We created spontaneous MA lines of C. elegans that were descended from a single worm ancestor and propagated for 409 generations under three population size treatments of N = 1, 10 and 100 individuals per generation [44]. The varying population size treatment in the experiment permitted a manipulation of the strength of selection, with the N = 1 lines evolving under close to neutral conditions (minimal selection) and an incremental increase in the strength of selection with increasing population size. We employed this framework to investigate how TE expression evolves under conditions of near neutrality and under the influence of increasing selection intensity. We show that overall TE expression increases in MA lines with the smallest population size. We further show that expression increase results in part from failure of piRNA-mediated silencing. Intriguingly, differences in the responses of different TEs to reduced piRNA-mediated silencing depend on the chromatin environment of the TE loci, such that TEs in repressed chromatin domains largely remain silent due to epigenetic memory imparted by 22G-RNAs, whilst in active chromatin domains, increased TE expression is much more likely to occur. Together, our results demonstrate for the first time that robust control of TE expression is under selection in animals. Importantly further, our results provide new insight into how the chromatin environment interacts with piRNA-mediated silencing to control TE expression.


Relaxed selection leads to increased TE expression

In order to assess the effect of selection on TE expression, we generated spontaneous MA lines of C. elegans and propagated them by randomly selecting N individuals at each generation, where N was either 1, 10 or 100 [44]. Henceforth, we refer to the three population size treatments as N.1, N.10 or N.100 (Fig. 1a). We propagated the lines for 409 generations; we isolated RNA and performed RNA sequencing to investigate TE expression. The fundamental difference between these treatments is the size of the bottleneck that the population is subjected to in each generation. However, it is inevitable that the population density will also vary between the three population size treatments, resulting in environmental differences that could introduce variation in gene expression amongst the experimental lines maintained at these three population sizes. To counteract this, all lines were maintained in similar conditions including no population bottleneck differences for three generations prior to RNA extraction. Therefore, the most likely explanation for any differences in TE expression that we observe is the different strength of purifying selection between the three population size treatments during MA. It should be noted that although epigenetic effects affecting endogenous genes lasting longer than three generations are very rare [45], we cannot formally exclude them as a possibility.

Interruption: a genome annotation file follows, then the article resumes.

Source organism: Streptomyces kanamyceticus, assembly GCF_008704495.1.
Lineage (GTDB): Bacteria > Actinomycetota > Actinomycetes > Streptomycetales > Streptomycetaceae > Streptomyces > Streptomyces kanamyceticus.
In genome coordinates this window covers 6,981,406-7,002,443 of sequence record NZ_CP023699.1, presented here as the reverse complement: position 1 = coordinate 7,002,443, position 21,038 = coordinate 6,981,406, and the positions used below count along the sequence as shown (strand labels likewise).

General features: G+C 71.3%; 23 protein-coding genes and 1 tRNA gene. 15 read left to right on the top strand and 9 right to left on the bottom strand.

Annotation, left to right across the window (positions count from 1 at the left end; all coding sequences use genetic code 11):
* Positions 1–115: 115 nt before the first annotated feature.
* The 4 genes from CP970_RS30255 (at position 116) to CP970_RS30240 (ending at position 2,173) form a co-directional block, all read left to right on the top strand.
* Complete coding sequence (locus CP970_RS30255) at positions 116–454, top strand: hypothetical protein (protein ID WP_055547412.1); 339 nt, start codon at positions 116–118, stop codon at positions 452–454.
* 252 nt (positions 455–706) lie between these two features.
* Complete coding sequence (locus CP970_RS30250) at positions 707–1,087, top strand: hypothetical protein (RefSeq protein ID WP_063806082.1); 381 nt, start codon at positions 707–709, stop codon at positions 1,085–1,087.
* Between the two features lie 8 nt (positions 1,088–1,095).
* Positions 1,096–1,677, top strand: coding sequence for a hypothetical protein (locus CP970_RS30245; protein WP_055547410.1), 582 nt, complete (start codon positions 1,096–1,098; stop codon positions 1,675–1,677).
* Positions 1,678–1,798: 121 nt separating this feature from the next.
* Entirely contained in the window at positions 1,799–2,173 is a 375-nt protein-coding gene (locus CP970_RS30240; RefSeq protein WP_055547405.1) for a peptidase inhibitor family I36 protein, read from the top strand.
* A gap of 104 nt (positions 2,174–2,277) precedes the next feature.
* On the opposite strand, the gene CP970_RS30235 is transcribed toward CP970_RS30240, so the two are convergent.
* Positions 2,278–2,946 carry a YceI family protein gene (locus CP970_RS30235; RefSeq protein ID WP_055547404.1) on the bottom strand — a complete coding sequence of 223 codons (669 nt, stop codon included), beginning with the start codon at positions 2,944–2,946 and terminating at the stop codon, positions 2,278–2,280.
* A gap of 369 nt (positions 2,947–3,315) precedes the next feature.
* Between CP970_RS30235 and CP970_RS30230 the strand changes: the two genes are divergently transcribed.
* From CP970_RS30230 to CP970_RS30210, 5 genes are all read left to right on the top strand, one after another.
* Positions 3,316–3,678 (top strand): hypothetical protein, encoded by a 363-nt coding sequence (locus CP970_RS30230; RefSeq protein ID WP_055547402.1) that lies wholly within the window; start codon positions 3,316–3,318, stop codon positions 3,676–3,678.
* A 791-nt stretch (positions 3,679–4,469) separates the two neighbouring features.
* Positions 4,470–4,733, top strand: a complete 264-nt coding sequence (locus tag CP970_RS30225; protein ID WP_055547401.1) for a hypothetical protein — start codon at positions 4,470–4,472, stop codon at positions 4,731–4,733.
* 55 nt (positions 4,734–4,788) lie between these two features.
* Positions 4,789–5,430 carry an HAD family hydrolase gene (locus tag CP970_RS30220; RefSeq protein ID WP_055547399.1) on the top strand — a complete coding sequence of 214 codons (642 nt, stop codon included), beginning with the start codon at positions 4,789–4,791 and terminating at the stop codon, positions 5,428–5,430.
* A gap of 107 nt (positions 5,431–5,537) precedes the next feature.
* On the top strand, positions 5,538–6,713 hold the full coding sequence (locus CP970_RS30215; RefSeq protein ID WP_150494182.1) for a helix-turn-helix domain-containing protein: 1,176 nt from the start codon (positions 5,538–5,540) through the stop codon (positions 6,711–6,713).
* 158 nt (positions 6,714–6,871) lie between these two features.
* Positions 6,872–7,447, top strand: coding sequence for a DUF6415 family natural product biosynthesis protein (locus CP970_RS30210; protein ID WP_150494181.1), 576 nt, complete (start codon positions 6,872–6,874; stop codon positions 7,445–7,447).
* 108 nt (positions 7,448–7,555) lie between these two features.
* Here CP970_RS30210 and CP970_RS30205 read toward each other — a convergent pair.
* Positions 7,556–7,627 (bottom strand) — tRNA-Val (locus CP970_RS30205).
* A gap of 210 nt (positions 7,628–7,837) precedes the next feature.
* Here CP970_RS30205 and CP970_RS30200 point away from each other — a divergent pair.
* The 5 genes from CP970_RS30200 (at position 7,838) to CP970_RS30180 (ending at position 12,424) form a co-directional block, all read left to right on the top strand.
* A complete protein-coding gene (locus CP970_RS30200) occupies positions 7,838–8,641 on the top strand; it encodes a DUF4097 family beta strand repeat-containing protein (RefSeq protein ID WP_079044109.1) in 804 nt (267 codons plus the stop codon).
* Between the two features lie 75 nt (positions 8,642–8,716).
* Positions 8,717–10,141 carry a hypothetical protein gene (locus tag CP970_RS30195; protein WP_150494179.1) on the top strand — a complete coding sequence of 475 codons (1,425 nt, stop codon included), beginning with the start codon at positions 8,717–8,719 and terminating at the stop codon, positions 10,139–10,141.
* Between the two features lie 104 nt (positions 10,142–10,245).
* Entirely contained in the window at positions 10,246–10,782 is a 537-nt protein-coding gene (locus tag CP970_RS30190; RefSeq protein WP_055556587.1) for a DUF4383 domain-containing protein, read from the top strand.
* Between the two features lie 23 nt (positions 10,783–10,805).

Fig. 1
figure 1

Increased expression of transposable elements in mutation accumulation lines. a Diagram of the mutation accumulation (MA) experimental design with different population sizes. b Overall transposable element expression in MA lines as a function of population size. Boxplots in all figures presented show the median and the interquartile range with the error bars 1.5 times the interquartile range. Here and in all other figures, the corresponding value for the ancestral control (pre-MA) is marked by a grey line. c Expression change in individual TEs, as defined by the fold-change between N.1 lines versus N.10 and N.100 lines combined (N > 1) coloured according to family. Statistically significant changes according to Wilcoxon unpaired test p < 0.05 are illustrated in bold colours. d Expression changes in Turmoil2 elements. e Expression changes in Tc1 elements. f Total TE expression after different numbers of generations of mutation accumulation in lines with a population size of 1. g Turmoil2 expression after different numbers of generations of mutation accumulation with a population size of 1. h Tc1 expression after different numbers of generations of mutation accumulation with a population size of 1